Quilts on display at Quilters Take Manhattan.

“Quilts can’t speak for themselves,” said Amy Milne, director of the Quilt Alliance, at the Alliance’s seventh and final Quilters Take Manhattan event, held Sept. 15, 16 and 17.

Over five hundred avid quilters attended the array of events at galleries, private studios, shops and the Fashion Institute of Technology. Despite robust turnout and an enthusiastic reception for the artists, academics and sponsors who presented, the event isn’t sustainable, said Milne. The high cost of traveling to New York and the evolution of technology has directed a pivot: the Alliance, she said, will double down on its effort to by encourage all quilters to share the stories of their work and its meaning.

The ongoing mission of the Alliance is to explore, document and cultivate the backstories of quilts as told by their makers, recipients and communities. With the widespread use of digital video devices, that process is easily managed by nearly all quilters, in all groups – even alone. And that has prompted the Alliance to redirect resources from the relatively exclusive focus of the Quilters Take Manhattan event to a broader swath of quilters and guilds across the country.

The next big push for the Alliance will be to win more quilters telling their stories on March 17, National Quilting Day,

The Alliance will be escalating its “Go Tell It at the Quilt Show” initiative, says Milne, which is four years old and now poised to be the organization’s hallmark. “All you have to do is show your quilt and tell your own story, in front of a video camera, just as you would at a guild show and share,” said Milne. “It’s up to us to tell the hidden stories of quilts.”

Despite the shift in focus, the Alliance put on an exciting finale event in New York City.

Sherri Lynn Wood was the keynote speaker. Wood is a quilter and fiber artist whose work spans recycling, reclamation, grief recovery, improvisation and just plain fun.

She sees process as product. It’s not enough, for example, to take a few pairs of jeans, cut them at the seamlines and arrange them like disjointed puzzle pieces to create a sculptural quilt that simultaneously makes both more and less of jeans-as-garments: it’s the story of how she did it that infuses the work with meaning that resonated with the audience.

Quilt by Sherri Lynn Wood made from upcycled pants.

Wood spoke about her four-month, on-site artist in residence at the Recology, a solid waste recycling center in the Bay Area where 99% of the finished works were to be sourced from the material at hand. Her theme, “Making Do,” resulted in 12 works – half of them soft sculpture and half quilts.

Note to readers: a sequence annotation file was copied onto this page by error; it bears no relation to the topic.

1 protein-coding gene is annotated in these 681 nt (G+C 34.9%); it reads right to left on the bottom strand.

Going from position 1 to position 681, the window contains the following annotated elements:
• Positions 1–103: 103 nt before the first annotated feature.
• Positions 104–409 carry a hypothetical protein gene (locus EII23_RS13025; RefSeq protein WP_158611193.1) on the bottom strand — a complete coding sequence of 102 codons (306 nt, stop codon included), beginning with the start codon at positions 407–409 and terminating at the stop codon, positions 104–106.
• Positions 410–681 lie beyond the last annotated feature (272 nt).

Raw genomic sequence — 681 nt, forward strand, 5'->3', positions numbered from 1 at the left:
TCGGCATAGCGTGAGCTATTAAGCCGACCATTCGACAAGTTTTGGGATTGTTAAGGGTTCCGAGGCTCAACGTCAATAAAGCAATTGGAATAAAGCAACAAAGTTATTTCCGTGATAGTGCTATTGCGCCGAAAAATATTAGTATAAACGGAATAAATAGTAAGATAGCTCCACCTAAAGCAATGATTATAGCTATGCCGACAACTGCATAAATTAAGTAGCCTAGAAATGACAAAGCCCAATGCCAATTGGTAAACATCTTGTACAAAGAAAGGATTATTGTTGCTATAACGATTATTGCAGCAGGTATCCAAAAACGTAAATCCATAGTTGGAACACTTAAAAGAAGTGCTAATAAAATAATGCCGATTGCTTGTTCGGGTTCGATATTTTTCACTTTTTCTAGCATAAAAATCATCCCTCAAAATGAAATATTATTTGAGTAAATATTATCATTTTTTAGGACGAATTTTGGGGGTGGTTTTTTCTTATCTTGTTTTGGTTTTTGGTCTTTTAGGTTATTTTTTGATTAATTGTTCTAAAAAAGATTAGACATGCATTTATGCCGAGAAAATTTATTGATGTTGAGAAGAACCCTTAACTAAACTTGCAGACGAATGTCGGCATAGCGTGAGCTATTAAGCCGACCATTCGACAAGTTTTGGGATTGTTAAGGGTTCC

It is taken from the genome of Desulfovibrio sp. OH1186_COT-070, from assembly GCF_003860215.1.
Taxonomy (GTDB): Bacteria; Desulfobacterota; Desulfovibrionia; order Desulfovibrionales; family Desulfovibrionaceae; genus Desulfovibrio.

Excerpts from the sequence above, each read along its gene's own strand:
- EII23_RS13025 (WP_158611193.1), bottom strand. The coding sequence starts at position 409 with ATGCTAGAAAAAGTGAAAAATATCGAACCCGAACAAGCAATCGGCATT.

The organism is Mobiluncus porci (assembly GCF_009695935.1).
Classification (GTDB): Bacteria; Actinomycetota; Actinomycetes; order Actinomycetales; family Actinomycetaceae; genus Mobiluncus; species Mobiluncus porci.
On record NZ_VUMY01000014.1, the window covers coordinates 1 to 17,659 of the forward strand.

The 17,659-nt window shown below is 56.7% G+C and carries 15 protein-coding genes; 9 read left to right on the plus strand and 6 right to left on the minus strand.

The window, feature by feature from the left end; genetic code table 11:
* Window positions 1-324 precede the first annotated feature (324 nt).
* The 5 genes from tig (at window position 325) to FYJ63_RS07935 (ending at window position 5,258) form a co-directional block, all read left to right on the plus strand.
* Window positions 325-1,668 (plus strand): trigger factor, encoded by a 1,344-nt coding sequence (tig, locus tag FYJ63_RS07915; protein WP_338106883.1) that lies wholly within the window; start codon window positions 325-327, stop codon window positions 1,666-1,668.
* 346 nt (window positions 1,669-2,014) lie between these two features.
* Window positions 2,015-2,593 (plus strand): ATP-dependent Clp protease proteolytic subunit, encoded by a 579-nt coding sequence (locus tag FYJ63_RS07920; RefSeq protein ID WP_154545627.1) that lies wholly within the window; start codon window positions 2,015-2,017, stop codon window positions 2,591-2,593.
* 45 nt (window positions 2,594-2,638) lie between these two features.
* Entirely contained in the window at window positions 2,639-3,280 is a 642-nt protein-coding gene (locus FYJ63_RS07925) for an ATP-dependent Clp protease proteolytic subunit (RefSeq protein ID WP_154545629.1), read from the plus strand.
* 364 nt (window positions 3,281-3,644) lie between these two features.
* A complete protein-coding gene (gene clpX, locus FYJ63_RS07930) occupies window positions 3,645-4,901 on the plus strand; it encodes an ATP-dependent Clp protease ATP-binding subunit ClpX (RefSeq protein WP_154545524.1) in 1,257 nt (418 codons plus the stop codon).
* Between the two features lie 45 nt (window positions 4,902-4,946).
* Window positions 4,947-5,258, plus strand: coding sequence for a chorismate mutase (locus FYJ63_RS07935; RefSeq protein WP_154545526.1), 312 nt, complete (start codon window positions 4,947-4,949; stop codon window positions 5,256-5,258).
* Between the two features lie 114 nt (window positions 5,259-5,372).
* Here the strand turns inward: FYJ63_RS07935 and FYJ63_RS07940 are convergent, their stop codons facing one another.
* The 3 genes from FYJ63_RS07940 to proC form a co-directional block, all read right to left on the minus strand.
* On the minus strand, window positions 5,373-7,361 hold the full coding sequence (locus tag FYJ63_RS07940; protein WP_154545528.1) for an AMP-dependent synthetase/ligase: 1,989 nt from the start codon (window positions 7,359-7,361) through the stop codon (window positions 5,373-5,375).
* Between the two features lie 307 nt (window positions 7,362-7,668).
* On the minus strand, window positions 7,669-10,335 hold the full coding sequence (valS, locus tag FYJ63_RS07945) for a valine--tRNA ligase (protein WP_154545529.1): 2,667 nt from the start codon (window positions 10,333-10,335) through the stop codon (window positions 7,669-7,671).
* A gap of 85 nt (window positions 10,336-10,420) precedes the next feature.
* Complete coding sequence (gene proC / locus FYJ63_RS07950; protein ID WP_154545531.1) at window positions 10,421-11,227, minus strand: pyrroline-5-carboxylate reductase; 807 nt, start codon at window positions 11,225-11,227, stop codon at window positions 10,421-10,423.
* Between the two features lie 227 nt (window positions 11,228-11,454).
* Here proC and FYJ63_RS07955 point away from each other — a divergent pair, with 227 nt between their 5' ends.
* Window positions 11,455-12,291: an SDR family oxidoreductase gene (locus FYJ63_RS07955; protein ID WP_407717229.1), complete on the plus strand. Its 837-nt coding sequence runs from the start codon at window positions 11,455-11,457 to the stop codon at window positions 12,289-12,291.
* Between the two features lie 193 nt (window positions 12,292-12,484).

The entire experience was an exercise in “keeping your eyes awake” to see new possibilities in materials that someone else had decided was useless, she said. (The restraints of working nearly exclusively from what is on hand a familiar challenge for all quilters determined to sew down their stashes.)

Other presenters at the Fashion Institute of Technology included Michael Cummings, Carolyn Mazloomi, and Victoria Findlay Wolfe.

Michael Cummings and Carolyn Mazloomi on stage.

Master quilter Michael Cummings started over 30 years ago in Harlem with no stash at all – just a newly discovered intrigue with stitching and a rich well of inspiration from jazz, Picasso, Matisse, and Bob Dylan. A rarity as an African-American male quilter whose work is in private and museum collections, Cummings described his intuitive process as “visualizing the idea and keeping it in my head until it starts to take shape. Then I lay it all out on the floor and then I take it to my dance partner – my sewing machine – and stitch for 60 minutes, then stop and review, and add little pieces that make it pop.”

Quilt by Michael Cummings.

The result: layered appliqued scenes that evoke the heritage of Harlem and the African-American experience. “Quilts are history you can hold onto,” says Cummings.

Victoria Findlay Wolfs speaking at her home studio as part of the event.

Victoria Findlay Wolfe, who re-interpreted a Midwestern aesthetic through a New York filter, opened her home to a “bed-turning” for a small group of QTM attendees. Quilts were featured on a bed-sized wood slant board just a few steps away from another bed-sized image: a Motley Crue poster and under a band of windows that showcased slices of city sky. Wolfe pulled quilts that illustrated breakthroughs opening with a huge star composed of fabrics she designed and named after family members and pets.

Wolfe told how her grandmother’s creativity was constricted by arthritis, forcing an economy of effort – and with it, improvisation with materials, time and stamina.   Consequently, ‘making do’ grounded Wolfe’s initial approach to making quilts, which meant that the traditional frameworks of blocks and directions were a foreign concept.   Her experimentation with partial seams, Y seams and other techniques generally deemed for more advanced work helped her to create a signature point of view.

Each of the presenters spoke of the limits of the physical spaces they work in, even as they find ever-more sources of inspiration for fresh work. “It’s small,” said Wood of her studio, “But the real space is in your imagination.”

Although Quilters Take Manhattan is no longer, opportunities to get involved with the Quilt Alliance’s oral storytelling efforts are flourishing. Find out more at: http://quiltalliance.org/

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Joanne Cleaver has been writing about entrepreneurship for 30 years and quilting for 40 years.

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